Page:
Making Sense of Suicide: An in-Depth Look at why People Kill Themselves / Edition 1

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Editorial Reviews

From The Critics
Reviewer: David C. Clark, PhD (Rush University Medical Center)
Description: This book devotes most of its attention to organizing knowledge about suicidal behavior
Purpose: The author aims to interpret and integrate research on suicidal behavior, particularly motives for suicidal behavior, to provide an encyclopedic reference volume, and to summarize facts everyone should know to optimize suicide prevention efforts. Most books about the problem of suicide fail to achieve the smooth integration of studies and facts exemplified here. There is an important place for books that attempt to synthesize knowledge about suicidal behavior. The volume tends toward shallow coverage of clinical matters, such as the recognition of suicide risk, evaluation of suicide potential, the treatment and management of suicidal patients.
Audience: This book is designed as a general reference resource for the layperson. Medical students may find it useful as an incomplete introduction to the field of suicide. Psychiatric and emergency medicine specialists will find that the book lacks the clinical focus and breadth that might aid them in clinical decision-making. Yet the material covered tends to be authoritative. Dr. Lester is a productive investigator and writer who has made valuable contributions to the field of suicide studies.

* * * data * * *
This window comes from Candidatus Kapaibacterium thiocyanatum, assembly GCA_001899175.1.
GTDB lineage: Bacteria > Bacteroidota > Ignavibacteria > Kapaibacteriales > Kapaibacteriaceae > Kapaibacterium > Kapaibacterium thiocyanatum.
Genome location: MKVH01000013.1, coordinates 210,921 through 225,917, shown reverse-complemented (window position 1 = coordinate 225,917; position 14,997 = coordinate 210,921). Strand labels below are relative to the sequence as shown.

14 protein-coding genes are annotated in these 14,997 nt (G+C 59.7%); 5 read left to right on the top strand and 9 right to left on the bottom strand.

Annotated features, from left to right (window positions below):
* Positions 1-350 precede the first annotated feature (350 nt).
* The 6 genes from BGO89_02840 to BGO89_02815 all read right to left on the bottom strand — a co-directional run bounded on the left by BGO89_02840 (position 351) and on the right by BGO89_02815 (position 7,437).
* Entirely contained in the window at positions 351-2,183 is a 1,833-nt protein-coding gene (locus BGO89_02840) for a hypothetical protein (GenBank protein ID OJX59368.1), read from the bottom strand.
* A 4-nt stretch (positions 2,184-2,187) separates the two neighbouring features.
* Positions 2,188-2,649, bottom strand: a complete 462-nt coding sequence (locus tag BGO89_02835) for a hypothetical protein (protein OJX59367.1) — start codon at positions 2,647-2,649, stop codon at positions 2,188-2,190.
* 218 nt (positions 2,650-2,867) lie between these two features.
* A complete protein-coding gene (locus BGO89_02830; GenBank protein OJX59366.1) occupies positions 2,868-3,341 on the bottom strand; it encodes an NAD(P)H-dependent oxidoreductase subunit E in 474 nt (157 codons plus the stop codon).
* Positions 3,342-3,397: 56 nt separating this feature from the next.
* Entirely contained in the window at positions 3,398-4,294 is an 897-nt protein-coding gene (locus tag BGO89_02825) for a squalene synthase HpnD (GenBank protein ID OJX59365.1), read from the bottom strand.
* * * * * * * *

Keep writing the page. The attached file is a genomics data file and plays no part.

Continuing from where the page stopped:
Features: The book is a slim, attractive paperback of 195 pages and is organized well. The author provides very thoughtful coverage of a broad range of epidemiological and sociological issues. The index is useful. There are no figures to help the reader digest the fascinating complexity of epidemiological trends, and so the reader is deprived of the great variety of insightful illustrations help orient the newcomer to this field. Each chapter tends to be draw on a number of illustrative references, but many important references do not appear, and some of the epidemiological data is not thoroughly current.
Assessment: In this lucid and far-ranging resource book, Dr. Lester provides the layperson with a marvelous synthesis of knowledge gleaned from a multitude of studies reported over decades. Although the medical professional may not find guidance for making clinical decisions in the volume, the book does constitute an articulate introduction to the broad context of suicidal studies and suicidal behavior and may be useful as a supplement to more psychiatric reference resources.
David C. Clark